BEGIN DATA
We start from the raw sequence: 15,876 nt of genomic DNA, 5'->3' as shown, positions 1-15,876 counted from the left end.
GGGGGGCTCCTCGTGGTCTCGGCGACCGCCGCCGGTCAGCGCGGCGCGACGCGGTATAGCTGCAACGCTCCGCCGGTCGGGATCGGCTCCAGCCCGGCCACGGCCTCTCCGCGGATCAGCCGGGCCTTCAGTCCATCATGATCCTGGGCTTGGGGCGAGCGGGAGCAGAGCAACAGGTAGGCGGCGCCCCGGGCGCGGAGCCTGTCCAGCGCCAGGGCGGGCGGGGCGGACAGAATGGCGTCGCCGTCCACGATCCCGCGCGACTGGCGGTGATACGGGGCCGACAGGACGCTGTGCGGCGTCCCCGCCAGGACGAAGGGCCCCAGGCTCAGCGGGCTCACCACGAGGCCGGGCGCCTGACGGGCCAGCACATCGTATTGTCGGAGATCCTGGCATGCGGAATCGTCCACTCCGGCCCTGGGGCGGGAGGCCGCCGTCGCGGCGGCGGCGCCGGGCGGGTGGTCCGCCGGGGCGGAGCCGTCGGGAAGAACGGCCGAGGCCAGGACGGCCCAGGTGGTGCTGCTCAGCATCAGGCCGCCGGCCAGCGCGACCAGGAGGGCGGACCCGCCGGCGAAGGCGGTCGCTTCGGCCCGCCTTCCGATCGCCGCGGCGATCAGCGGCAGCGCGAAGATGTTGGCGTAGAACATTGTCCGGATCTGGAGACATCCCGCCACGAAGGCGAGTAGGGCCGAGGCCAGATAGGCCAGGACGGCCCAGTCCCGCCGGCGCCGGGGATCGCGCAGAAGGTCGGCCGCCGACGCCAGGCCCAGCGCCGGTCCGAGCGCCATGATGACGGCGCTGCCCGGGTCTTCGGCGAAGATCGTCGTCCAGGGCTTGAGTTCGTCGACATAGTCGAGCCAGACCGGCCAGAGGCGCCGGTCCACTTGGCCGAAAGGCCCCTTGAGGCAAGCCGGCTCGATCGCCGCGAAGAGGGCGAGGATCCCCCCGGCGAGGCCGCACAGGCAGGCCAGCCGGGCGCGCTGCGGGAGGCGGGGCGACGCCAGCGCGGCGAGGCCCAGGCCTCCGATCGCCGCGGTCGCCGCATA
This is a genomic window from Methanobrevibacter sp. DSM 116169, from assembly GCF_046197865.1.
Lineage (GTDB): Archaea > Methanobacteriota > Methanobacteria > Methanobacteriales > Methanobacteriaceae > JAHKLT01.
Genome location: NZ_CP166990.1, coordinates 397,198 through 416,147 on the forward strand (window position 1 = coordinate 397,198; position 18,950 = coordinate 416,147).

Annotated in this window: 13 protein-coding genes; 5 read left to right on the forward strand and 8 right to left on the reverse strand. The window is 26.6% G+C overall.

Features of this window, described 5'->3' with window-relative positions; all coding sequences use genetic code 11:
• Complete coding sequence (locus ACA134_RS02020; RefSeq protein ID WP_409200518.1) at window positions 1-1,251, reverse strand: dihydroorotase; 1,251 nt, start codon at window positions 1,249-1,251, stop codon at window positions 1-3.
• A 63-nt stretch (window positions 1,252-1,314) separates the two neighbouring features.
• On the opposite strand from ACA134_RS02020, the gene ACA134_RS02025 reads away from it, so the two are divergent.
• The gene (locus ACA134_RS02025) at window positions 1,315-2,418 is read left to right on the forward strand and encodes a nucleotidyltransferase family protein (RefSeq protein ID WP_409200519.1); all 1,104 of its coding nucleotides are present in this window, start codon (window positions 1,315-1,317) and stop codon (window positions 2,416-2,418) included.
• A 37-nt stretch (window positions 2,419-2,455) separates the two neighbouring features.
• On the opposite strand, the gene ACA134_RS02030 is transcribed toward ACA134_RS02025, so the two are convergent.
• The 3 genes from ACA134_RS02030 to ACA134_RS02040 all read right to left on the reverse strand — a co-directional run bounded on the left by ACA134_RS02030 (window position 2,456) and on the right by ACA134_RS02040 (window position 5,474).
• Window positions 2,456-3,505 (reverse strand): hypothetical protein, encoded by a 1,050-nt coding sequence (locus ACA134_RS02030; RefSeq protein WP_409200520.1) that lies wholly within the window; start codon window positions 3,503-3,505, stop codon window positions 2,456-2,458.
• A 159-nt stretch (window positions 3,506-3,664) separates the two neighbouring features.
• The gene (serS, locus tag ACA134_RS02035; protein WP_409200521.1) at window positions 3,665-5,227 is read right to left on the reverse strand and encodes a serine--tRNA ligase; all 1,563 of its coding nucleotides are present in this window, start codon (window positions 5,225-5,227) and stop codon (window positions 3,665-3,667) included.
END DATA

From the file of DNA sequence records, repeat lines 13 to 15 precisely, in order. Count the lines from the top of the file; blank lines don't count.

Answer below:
• On the opposite strand, the gene ACA134_RS02030 is transcribed toward ACA134_RS02025, so the two are convergent.
• The 3 genes from ACA134_RS02030 to ACA134_RS02040 all read right to left on the reverse strand — a co-directional run bounded on the left by ACA134_RS02030 (window position 2,456) and on the right by ACA134_RS02040 (window position 5,474).
• Window positions 2,456-3,505 (reverse strand): hypothetical protein, encoded by a 1,050-nt coding sequence (locus ACA134_RS02030; RefSeq protein WP_409200520.1) that lies wholly within the window; start codon window positions 3,503-3,505, stop codon window positions 2,456-2,458.